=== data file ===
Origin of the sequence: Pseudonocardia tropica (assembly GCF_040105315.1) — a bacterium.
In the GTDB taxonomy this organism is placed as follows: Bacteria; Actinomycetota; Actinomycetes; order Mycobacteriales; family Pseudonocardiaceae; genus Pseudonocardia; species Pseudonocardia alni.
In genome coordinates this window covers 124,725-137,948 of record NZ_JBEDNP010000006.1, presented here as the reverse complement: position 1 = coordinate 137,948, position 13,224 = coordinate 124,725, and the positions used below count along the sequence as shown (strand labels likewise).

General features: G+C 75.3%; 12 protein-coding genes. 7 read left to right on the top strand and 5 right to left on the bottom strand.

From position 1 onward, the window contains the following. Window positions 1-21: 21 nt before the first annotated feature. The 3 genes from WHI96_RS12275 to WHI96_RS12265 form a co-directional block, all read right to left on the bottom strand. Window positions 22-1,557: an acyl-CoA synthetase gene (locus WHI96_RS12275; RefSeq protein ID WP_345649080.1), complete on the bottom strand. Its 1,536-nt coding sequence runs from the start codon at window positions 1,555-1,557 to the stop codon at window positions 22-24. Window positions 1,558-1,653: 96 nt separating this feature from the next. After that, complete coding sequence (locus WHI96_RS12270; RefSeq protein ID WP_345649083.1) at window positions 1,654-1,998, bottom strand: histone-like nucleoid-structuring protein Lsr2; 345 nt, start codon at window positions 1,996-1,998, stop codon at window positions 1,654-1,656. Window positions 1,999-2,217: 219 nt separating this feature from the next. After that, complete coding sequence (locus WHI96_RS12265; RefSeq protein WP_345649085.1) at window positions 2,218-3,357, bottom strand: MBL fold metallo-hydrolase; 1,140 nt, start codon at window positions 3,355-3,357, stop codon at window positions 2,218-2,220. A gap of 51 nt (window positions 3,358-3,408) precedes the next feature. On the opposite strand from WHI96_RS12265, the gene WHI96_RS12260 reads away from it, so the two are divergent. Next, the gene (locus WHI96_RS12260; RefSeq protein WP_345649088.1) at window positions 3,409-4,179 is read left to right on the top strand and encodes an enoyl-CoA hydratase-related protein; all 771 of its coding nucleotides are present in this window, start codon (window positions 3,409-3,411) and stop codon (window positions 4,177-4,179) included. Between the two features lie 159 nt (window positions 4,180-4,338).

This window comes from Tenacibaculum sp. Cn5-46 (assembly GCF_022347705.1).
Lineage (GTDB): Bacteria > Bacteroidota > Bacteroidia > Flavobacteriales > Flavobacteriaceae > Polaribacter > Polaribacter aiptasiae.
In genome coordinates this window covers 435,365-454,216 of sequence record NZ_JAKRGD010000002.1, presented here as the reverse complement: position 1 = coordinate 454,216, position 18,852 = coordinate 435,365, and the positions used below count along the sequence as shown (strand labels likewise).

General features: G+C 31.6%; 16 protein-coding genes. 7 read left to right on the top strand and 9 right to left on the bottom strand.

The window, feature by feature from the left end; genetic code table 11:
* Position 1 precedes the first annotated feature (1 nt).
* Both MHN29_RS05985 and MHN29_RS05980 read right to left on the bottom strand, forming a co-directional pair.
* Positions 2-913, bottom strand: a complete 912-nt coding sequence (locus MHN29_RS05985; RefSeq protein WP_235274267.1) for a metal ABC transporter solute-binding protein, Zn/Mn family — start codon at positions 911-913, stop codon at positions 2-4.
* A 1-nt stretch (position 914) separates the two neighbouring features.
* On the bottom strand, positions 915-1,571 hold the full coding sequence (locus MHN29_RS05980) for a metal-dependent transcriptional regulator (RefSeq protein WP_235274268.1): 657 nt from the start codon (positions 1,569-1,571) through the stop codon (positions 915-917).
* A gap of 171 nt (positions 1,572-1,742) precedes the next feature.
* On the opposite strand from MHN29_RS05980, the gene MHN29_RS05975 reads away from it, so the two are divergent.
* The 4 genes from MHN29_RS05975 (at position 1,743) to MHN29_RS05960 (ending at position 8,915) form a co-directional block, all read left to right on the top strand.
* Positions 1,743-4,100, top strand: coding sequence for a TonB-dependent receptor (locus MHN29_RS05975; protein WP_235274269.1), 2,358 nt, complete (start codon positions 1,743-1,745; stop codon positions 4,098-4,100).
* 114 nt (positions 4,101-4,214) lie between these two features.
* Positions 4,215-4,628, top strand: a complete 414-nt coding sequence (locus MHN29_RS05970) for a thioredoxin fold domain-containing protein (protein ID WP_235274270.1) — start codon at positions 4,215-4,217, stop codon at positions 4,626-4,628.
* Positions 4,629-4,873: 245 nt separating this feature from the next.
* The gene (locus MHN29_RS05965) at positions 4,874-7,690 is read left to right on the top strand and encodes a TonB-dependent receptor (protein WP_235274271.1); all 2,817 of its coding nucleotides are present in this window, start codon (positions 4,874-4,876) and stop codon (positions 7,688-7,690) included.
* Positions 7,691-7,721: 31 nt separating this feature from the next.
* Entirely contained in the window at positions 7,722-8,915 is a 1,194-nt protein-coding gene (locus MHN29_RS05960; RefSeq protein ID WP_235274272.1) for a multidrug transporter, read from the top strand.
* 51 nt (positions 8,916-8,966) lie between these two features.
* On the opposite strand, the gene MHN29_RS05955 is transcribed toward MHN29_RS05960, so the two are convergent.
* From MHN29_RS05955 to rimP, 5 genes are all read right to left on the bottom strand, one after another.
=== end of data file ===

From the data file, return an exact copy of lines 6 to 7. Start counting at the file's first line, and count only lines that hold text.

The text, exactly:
This window comes from Tenacibaculum sp. Cn5-46 (assembly GCF_022347705.1).
Lineage (GTDB): Bacteria > Bacteroidota > Bacteroidia > Flavobacteriales > Flavobacteriaceae > Polaribacter > Polaribacter aiptasiae.